Words by Solace Chukwu
In many ways, Odion Ighalo’s career trajectory is somewhat unconventional. It is the norm that a young player, marked for greatness, explodes onto the public consciousness at a cadet competition, and from there moves on to bigger things.
For Ighalo, it was the opposite. His promise was evident enough to see him move to Udinese at an early age, but presented with the chance to shine as the spearhead of a talented Nigeria side at the U20 World Cup in 2009, he was truly abject.
What has changed in the six years since? Well, everything. Now 26, the gangly, wasteful, slightly clumsy youngster in Egypt has grown into one of the finest penalty-box strikers in the world’s biggest league.
Against the backdrop of his previous goal returns, 2015 seems almost freakish. Perhaps his major challenge going forward will be to prove that his 30 goals in the calendar year, spanning the Championship and Premier League, is repeatable. Ighalo possesses very particular strengths, and a lack of real variation to his play means he will probably become easier for defenders to figure out in the long run.
The merits far outstrip the limitations though.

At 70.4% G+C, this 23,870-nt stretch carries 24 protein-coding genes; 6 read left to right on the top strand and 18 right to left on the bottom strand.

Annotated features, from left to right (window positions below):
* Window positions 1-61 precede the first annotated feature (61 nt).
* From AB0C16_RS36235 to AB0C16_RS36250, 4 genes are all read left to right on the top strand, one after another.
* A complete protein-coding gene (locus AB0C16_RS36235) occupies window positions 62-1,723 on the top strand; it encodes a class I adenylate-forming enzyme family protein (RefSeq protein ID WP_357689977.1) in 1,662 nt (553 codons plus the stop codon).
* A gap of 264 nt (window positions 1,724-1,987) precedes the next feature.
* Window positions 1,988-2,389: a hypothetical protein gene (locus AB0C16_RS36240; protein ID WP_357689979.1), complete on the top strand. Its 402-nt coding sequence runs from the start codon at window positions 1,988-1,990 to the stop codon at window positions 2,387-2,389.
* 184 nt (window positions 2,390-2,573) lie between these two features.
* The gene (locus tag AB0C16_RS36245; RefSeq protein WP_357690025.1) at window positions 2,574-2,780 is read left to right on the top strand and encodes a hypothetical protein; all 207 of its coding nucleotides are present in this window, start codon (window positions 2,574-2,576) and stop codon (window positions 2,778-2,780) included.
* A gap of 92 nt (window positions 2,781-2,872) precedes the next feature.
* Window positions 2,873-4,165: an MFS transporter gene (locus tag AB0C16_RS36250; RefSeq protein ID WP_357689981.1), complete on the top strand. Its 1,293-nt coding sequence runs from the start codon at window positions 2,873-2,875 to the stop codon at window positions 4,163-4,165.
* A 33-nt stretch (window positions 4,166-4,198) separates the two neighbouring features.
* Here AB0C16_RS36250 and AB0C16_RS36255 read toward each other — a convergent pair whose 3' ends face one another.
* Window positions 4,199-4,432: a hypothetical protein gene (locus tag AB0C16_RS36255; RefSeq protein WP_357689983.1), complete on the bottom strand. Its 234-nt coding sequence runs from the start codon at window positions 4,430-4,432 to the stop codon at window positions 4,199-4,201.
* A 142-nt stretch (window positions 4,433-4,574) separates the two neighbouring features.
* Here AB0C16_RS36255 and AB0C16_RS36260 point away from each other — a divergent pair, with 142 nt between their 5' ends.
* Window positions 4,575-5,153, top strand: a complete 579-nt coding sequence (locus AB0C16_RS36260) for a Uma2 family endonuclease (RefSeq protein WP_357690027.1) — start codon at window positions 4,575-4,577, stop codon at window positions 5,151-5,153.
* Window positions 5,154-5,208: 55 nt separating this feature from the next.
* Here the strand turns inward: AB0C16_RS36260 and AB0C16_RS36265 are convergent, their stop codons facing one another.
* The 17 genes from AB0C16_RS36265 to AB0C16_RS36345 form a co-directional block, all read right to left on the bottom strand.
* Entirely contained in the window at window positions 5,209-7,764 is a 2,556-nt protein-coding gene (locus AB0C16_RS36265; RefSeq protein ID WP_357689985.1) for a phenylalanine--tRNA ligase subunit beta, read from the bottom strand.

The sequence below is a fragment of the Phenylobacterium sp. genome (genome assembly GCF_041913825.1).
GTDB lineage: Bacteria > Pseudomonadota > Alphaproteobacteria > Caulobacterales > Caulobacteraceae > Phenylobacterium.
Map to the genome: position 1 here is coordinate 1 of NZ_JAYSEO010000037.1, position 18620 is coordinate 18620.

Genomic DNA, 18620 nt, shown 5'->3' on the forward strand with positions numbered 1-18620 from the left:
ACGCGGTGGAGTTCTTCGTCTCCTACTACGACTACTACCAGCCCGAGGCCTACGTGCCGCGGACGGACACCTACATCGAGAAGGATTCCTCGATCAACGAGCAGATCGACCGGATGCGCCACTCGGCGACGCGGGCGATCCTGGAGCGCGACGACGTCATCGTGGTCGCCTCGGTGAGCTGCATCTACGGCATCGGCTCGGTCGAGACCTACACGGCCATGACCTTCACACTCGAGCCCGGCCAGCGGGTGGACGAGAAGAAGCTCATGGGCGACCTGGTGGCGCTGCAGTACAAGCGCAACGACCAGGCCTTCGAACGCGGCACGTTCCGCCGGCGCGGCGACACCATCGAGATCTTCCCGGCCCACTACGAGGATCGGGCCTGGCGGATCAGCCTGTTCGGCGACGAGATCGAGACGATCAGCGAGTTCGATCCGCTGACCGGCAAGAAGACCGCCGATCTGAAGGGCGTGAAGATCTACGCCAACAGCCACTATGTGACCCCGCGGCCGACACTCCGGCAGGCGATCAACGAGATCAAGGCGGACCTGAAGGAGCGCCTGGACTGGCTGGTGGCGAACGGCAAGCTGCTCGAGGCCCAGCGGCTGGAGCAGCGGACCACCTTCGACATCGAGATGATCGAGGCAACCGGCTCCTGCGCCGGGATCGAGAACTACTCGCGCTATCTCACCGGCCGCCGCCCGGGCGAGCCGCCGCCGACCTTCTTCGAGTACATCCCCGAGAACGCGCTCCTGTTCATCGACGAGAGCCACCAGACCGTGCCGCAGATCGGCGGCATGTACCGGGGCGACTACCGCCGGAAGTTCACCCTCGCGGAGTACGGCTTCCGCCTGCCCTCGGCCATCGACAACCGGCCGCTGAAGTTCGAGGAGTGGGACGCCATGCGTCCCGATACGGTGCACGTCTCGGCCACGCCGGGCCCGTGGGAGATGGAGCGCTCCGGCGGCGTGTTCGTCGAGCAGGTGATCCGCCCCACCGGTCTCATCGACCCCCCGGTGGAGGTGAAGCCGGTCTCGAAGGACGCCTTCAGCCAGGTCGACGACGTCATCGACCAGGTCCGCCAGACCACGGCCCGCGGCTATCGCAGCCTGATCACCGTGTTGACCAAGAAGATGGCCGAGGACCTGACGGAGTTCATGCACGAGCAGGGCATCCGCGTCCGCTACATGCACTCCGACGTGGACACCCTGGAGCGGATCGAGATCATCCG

His lightning reactions close to goal make him a handful for opposition defenders; he seems to snap into a Zen-like state of glazed focus inside the penalty box. He also possesses great upper body strength, making him hard to budge once he gets goal-side of his marker. He could use this to greater effect battling in the air—he posts weaker numbers in this area than his half-strike partner Troy Deeney, who is the smaller of the pair. As a pairing though, they work devastatingly well together.
Impressively, he has shown his adaptability from one season to the next, going from Slavisa Jokanovic’s attacking style to the more rigid, structured system of Quique Sanchez Flores. It is this quality, more than any footballing one, that has been called into question the most with the Nigeria national team.
Since making his debut in March, he has netted twice for the Super Eagles, but already there have been a few eyebrows raised as to whether he is pliable enough to produce on home turf. It is a common dichotomy: far from the support structures that make them shine in Europe, players often struggle to impose themselves while on international duty.
In any case, it seems only a matter of time before he settles in and produces his best for the Super Eagles. He has plenty of time, and if Ighalo has proved anything with his phenomenal play in 2015, it’s that it is never too late to make an entrance.
Highlight of the Year: Brace against Liverpool in December
While his debut season has been stellar, there had lingered the suspicion that Ighalo was a bit of a flat-track bully. As such, his statement display against the Reds, one of English football’s traditional powerhouses, was the perfect way to silence the critics and naysayers.